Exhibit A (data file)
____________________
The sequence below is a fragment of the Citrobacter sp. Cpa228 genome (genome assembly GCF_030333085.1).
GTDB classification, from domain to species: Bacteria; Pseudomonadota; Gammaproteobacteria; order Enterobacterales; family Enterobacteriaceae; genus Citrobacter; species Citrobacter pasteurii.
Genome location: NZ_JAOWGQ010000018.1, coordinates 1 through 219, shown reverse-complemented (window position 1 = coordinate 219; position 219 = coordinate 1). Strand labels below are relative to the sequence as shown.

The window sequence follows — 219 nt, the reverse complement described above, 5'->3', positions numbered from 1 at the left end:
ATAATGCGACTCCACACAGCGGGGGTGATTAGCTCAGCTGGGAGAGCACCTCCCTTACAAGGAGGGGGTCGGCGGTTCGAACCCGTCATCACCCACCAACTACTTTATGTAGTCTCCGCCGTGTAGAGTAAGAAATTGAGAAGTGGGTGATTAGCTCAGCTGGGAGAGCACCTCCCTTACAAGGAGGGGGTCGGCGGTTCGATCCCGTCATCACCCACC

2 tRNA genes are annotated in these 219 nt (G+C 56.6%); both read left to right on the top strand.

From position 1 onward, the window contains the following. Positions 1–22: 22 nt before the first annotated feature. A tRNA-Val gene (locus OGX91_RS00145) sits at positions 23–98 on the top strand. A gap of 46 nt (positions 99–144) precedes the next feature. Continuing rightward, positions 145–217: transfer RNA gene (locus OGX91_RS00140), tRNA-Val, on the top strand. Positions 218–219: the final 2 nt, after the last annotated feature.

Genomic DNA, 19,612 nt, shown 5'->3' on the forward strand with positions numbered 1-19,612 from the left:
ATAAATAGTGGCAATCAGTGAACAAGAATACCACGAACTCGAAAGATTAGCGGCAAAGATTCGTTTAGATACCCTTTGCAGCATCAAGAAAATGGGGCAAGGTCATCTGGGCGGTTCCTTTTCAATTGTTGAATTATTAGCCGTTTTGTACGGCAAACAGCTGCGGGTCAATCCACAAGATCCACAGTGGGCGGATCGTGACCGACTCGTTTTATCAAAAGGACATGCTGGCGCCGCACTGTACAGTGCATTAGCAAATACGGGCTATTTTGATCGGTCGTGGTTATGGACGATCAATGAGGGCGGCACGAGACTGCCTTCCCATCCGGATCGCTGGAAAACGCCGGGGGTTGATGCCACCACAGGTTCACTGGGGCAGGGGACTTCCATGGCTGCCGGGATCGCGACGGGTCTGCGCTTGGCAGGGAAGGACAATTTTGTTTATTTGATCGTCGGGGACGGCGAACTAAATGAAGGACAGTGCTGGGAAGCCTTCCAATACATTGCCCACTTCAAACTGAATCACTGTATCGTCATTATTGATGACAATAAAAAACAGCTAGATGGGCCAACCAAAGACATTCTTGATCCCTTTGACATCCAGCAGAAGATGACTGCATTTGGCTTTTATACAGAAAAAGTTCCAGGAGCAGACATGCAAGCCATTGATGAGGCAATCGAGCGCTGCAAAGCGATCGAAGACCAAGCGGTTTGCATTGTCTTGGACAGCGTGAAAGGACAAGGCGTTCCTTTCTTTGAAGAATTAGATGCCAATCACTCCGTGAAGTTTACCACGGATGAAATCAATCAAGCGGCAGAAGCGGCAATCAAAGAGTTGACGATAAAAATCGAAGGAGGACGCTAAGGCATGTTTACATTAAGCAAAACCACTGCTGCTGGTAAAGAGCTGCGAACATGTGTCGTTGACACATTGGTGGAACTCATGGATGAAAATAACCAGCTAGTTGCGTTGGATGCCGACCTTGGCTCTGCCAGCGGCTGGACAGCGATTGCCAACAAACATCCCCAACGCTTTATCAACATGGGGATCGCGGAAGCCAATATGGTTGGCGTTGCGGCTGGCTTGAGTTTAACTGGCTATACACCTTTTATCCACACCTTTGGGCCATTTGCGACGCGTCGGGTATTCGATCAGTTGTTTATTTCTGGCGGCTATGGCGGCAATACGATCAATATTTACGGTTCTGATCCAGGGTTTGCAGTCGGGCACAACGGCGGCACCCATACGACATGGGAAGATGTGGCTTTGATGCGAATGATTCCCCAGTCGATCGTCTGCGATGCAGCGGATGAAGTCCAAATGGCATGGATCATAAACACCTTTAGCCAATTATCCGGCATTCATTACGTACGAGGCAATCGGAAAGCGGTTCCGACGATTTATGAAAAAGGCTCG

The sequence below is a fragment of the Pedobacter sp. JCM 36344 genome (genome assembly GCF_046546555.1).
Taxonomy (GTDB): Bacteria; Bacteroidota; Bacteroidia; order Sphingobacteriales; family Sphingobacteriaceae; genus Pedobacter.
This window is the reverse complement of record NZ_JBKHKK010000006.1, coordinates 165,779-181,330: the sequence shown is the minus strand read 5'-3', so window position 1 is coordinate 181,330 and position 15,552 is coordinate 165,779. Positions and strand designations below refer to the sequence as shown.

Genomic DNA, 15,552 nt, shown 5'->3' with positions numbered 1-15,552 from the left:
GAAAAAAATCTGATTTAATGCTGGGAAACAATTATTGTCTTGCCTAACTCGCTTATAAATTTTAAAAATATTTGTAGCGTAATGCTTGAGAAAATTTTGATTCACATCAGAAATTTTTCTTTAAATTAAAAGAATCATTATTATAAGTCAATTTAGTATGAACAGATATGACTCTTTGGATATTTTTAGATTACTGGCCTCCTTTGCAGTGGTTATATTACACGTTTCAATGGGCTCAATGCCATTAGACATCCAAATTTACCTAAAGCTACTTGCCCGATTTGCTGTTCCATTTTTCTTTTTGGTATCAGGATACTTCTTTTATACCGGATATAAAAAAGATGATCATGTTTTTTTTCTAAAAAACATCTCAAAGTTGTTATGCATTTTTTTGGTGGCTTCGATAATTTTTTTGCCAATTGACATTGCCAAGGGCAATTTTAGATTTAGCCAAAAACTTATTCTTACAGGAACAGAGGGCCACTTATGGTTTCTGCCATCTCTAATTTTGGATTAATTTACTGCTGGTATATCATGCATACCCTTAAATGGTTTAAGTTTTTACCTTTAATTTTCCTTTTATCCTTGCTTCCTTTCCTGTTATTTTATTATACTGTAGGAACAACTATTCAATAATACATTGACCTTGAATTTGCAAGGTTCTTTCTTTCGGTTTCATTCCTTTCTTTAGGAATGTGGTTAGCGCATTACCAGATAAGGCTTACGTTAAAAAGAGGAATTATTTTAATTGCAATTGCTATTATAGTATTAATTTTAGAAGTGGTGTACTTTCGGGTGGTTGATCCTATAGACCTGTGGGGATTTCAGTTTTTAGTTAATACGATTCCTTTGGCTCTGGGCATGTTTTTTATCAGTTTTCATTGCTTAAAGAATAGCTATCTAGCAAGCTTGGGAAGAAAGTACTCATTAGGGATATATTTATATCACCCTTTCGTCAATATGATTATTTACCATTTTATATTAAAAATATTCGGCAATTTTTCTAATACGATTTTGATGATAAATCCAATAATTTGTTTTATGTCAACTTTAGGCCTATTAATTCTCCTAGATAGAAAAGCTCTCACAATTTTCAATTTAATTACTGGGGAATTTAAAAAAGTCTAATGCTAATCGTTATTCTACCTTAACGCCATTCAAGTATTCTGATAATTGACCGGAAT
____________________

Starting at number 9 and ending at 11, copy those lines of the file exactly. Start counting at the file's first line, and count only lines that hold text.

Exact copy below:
ATAAATAGTGGCAATCAGTGAACAAGAATACCACGAACTCGAAAGATTAGCGGCAAAGATTCGTTTAGATACCCTTTGCAGCATCAAGAAAATGGGGCAAGGTCATCTGGGCGGTTCCTTTTCAATTGTTGAATTATTAGCCGTTTTGTACGGCAAACAGCTGCGGGTCAATCCACAAGATCCACAGTGGGCGGATCGTGACCGACTCGTTTTATCAAAAGGACATGCTGGCGCCGCACTGTACAGTGCATTAGCAAATACGGGCTATTTTGATCGGTCGTGGTTATGGACGATCAATGAGGGCGGCACGAGACTGCCTTCCCATCCGGATCGCTGGAAAACGCCGGGGGTTGATGCCACCACAGGTTCACTGGGGCAGGGGACTTCCATGGCTGCCGGGATCGCGACGGGTCTGCGCTTGGCAGGGAAGGACAATTTTGTTTATTTGATCGTCGGGGACGGCGAACTAAATGAAGGACAGTGCTGGGAAGCCTTCCAATACATTGCCCACTTCAAACTGAATCACTGTATCGTCATTATTGATGACAATAAAAAACAGCTAGATGGGCCAACCAAAGACATTCTTGATCCCTTTGACATCCAGCAGAAGATGACTGCATTTGGCTTTTATACAGAAAAAGTTCCAGGAGCAGACATGCAAGCCATTGATGAGGCAATCGAGCGCTGCAAAGCGATCGAAGACCAAGCGGTTTGCATTGTCTTGGACAGCGTGAAAGGACAAGGCGTTCCTTTCTTTGAAGAATTAGATGCCAATCACTCCGTGAAGTTTACCACGGATGAAATCAATCAAGCGGCAGAAGCGGCAATCAAAGAGTTGACGATAAAAATCGAAGGAGGACGCTAAGGCATGTTTACATTAAGCAAAACCACTGCTGCTGGTAAAGAGCTGCGAACATGTGTCGTTGACACATTGGTGGAACTCATGGATGAAAATAACCAGCTAGTTGCGTTGGATGCCGACCTTGGCTCTGCCAGCGGCTGGACAGCGATTGCCAACAAACATCCCCAACGCTTTATCAACATGGGGATCGCGGAAGCCAATATGGTTGGCGTTGCGGCTGGCTTGAGTTTAACTGGCTATACACCTTTTATCCACACCTTTGGGCCATTTGCGACGCGTCGGGTATTCGATCAGTTGTTTATTTCTGGCGGCTATGGCGGCAATACGATCAATATTTACGGTTCTGATCCAGGGTTTGCAGTCGGGCACAACGGCGGCACCCATACGACATGGGAAGATGTGGCTTTGATGCGAATGATTCCCCAGTCGATCGTCTGCGATGCAGCGGATGAAGTCCAAATGGCATGGATCATAAACACCTTTAGCCAATTATCCGGCATTCATTACGTACGAGGCAATCGGAAAGCGGTTCCGACGATTTATGAAAAAGGCTCG

The sequence below is a fragment of the Pedobacter sp. JCM 36344 genome (genome assembly GCF_046546555.1).
Taxonomy (GTDB): Bacteria; Bacteroidota; Bacteroidia; order Sphingobacteriales; family Sphingobacteriaceae; genus Pedobacter.